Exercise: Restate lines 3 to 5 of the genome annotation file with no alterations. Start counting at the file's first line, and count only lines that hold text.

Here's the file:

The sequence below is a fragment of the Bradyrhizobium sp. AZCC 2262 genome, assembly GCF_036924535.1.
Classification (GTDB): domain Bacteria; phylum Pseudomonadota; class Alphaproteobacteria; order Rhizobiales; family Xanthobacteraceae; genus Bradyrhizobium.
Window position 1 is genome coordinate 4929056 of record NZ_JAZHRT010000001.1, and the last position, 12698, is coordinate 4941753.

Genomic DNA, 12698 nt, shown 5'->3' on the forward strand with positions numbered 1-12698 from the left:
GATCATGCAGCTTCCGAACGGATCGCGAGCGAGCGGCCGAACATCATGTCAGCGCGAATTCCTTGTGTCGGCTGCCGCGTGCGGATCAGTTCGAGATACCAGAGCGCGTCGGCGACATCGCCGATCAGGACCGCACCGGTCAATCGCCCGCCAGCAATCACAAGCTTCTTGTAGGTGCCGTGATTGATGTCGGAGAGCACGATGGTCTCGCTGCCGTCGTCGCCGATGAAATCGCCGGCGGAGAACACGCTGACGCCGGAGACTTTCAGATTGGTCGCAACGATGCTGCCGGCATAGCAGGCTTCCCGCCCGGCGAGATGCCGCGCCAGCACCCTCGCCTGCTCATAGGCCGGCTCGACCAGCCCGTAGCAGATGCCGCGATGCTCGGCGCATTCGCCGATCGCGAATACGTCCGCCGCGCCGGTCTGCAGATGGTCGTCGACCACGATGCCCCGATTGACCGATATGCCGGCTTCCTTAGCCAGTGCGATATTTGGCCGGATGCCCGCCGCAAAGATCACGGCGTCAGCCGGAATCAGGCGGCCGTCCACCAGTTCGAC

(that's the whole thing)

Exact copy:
Window position 1 is genome coordinate 4929056 of record NZ_JAZHRT010000001.1, and the last position, 12698, is coordinate 4941753.

Genomic DNA, 12698 nt, shown 5'->3' on the forward strand with positions numbered 1-12698 from the left:
GATCATGCAGCTTCCGAACGGATCGCGAGCGAGCGGCCGAACATCATGTCAGCGCGAATTCCTTGTGTCGGCTGCCGCGTGCGGATCAGTTCGAGATACCAGAGCGCGTCGGCGACATCGCCGATCAGGACCGCACCGGTCAATCGCCCGCCAGCAATCACAAGCTTCTTGTAGGTGCCGTGATTGATGTCGGAGAGCACGATGGTCTCGCTGCCGTCGTCGCCGATGAAATCGCCGGCGGAGAACACGCTGACGCCGGAGACTTTCAGATTGGTCGCAACGATGCTGCCGGCATAGCAGGCTTCCCGCCCGGCGAGATGCCGCGCCAGCACCCTCGCCTGCTCATAGGCCGGCTCGACCAGCCCGTAGCAGATGCCGCGATGCTCGGCGCATTCGCCGATCGCGAATACGTCCGCCGCGCCGGTCTGCAGATGGTCGTCGACCACGATGCCCCGATTGACCGATATGCCGGCTTCCTTAGCCAGTGCGATATTTGGCCGGATGCCCGCCGCAAAGATCACGGCGTCAGCCGGAATCAGGCGGCCGTCCACCAGTTCGAC